Research sheds light on liver abscess formation in Holstein cattle

By Teodora Lyubomirova

- Last updated on GMT


Related tags Beef Dairy Grain

US scientists have developed a model that could help study and prevent the elusive malady that affects dairy and beef cattle.

Liver abscesses in cattle is a medical condition that costs producers $400m annually, yet is difficult to diagnose until harvest. Cattle that have the condition rarely exhibit symptoms, and when they do, these are fairly generic, ranging from decreased feed intake to a painful rib cage. Dairy-reared cattle are affected by the condition more frequently compared to other rearing methods; for meat producers, liver abscesses are a major economic liability and is currently being treated preventatively through in-feed antibiotics.

While science hasn’t identified a singular cause, researchers think the infection is triggered by acidosis – a build-up of acid in the body fluids – that compromises the protective tissue lining the organ, allowing pathogenic bacteria to invade. Acidosis can occur  However, the exact mechanism of the disease has been difficult to confirm and study, as liver abscesses are difficult to induce experimentally.

But a group of US scientists from the USDA’s Agricultural Research Service (ARS), Texas Tech University, Kansas State University and West Texas A&M University think they have created a model that would allow them to study the condition and learn what causes it.

In a study published in the Journal of Animal Science (see sources below for more information), the researchers used 40 dairy and dairy-beef Holstein calves placed on experimental diets - a low-starch control diet (13 calves), a rotation of high-starch acidotic diet for three days, then a switch to a low-starch diet (13 calves), and a third group of 14 calves that would later be intraruminally inoculated with three LA-casuing bacteria - F. necrophorum, T. pyogenes and Salmonella Lubbock. The goal of the acidotic diet was to decrease ruminal pH and cause rumenitis, which is involved in the formation of the liver infection, while the rotational nature of the diet was implemented to prevent the rumen from adapting to a low pH.

‘Potential synergism’ indicated by bacterial interactions

The researchers measured the ratio of feed disappearance, ruminal pH changes, changes in the blood, and signs for liver abscesses. No abscesses were found in the control group and the steers that were fed the acidotic diet - but among the cattle that received bacterial inoculation, only two animals did not develop visible symptoms, with 6 developing abscesses.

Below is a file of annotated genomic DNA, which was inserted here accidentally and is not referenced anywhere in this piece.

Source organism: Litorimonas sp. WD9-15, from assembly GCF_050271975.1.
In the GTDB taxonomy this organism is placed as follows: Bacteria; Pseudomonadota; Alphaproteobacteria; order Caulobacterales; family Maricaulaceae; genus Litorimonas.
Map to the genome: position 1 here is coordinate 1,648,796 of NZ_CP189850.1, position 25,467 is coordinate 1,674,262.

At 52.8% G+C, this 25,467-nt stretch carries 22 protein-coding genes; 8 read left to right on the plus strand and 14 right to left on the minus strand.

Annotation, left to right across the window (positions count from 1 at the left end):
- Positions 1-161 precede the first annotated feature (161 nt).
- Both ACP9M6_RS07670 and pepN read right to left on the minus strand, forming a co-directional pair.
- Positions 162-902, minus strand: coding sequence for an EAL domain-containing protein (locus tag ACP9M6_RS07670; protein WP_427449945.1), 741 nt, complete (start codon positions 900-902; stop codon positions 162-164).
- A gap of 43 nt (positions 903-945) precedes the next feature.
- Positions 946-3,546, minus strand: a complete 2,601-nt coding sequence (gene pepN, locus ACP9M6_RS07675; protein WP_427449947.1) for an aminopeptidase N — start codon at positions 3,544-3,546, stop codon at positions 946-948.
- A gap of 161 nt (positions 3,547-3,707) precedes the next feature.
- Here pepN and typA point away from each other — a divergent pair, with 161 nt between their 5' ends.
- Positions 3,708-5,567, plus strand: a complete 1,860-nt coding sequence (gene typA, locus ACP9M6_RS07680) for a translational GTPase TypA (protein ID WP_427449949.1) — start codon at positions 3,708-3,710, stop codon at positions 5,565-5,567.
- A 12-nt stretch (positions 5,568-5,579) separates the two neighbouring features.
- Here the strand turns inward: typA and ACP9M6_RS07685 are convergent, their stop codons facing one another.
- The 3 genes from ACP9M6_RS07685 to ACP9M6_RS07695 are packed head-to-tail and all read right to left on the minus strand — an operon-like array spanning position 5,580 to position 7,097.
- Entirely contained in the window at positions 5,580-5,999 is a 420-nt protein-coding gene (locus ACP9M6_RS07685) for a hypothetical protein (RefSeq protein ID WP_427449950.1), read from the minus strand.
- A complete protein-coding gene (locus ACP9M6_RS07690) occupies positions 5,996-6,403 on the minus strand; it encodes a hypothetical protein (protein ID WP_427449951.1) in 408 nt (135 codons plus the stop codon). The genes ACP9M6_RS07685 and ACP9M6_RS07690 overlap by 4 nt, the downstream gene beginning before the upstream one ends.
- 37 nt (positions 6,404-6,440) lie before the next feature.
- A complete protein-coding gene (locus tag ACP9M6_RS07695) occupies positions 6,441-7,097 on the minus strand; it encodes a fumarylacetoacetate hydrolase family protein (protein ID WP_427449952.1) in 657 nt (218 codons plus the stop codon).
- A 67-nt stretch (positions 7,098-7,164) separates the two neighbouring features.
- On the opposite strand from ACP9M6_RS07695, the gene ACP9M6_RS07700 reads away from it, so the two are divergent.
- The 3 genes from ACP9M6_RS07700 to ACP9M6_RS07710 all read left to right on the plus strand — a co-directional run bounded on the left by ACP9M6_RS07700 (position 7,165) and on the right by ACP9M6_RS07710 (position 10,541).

The researchers also found that the bacteria associated with abscesses may travel from other organs, such as the lower gastrointestinal tract; and in other cases, when these bacteria were not found in the rumen, no liver abscesses were detected.

“We were successful in inducing [liver abscesses] in 6 of 14 (42.9%) steers challenged with an acidotic diet followed by intraruminal bacterial inoculation,” the researchers said. The model better mimics real-world disease etiology, the authors added, and the way the bacteria is administered is less invasive than portal vein catheterization or injection.

“Our data suggest that acidotic diet challenges in conjunction with intraruminal inoculation with F. necrophorum, T. pyogenes, and Salmonella Lubbock were able to induce LA in weaned Holstein steers,” the authors concluded. “The acidotic diet alone caused steers to spend extended periods of time with ruminal pH below 5.6, indicative of subacute ruminal acidosis,…, but intraruminal inoculation F. necrophorum and T. pyogenes had a compounding effect on rumen epithelial damage.

“The addition of Salmonella Lubbock to F. necrophorum and T. pyogenes to induce [liver abscess] is a novel approach and indicates potential synergism with F. necrophorum as these bacteria were isolated from 57% of the [liver abscesses].

Additional studies must be carried out to confirm this interaction, the researchers added, and to determine if the model can be used again to induce the condition.

“However, if repeatable, this model may serve as a foundation for testing prevention and mitigation strategies and provide further understanding of disease etiology and potential predictive biomarkers.”


Development of an experimental model for liver abscess induction in Holstein steers using an acidotic diet challenge and bacterial inoculation
Paul R Broadway, et al
Published: Journal of Animal Science, Volume 102, 6 March 2024
DOI: 10.1093/jas/skae046

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